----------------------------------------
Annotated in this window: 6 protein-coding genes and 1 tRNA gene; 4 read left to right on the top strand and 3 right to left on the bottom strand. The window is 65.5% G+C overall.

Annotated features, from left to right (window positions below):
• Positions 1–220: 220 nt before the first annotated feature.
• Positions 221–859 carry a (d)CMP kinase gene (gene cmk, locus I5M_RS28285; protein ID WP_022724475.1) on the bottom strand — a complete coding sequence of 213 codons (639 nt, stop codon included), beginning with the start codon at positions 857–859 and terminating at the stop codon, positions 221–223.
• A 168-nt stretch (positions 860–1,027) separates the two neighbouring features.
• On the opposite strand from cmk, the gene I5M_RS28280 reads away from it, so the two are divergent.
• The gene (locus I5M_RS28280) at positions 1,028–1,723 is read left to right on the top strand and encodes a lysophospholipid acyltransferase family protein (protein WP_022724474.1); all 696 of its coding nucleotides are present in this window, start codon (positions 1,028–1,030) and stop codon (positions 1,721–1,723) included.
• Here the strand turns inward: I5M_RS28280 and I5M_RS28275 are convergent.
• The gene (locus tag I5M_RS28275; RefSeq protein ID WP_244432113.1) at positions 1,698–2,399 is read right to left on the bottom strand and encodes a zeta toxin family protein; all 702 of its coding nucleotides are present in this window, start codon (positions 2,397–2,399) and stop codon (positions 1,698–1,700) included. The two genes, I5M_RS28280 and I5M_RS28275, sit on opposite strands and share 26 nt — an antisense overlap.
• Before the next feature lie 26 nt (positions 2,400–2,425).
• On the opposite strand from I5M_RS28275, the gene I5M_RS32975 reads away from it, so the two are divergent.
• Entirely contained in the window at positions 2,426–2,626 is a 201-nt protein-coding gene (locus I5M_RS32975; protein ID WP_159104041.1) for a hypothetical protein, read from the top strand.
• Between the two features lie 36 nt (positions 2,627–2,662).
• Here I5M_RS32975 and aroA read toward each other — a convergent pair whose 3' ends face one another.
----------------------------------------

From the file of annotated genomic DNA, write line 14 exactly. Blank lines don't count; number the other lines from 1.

• Here I5M_RS32975 and aroA read toward each other — a convergent pair whose 3' ends face one another.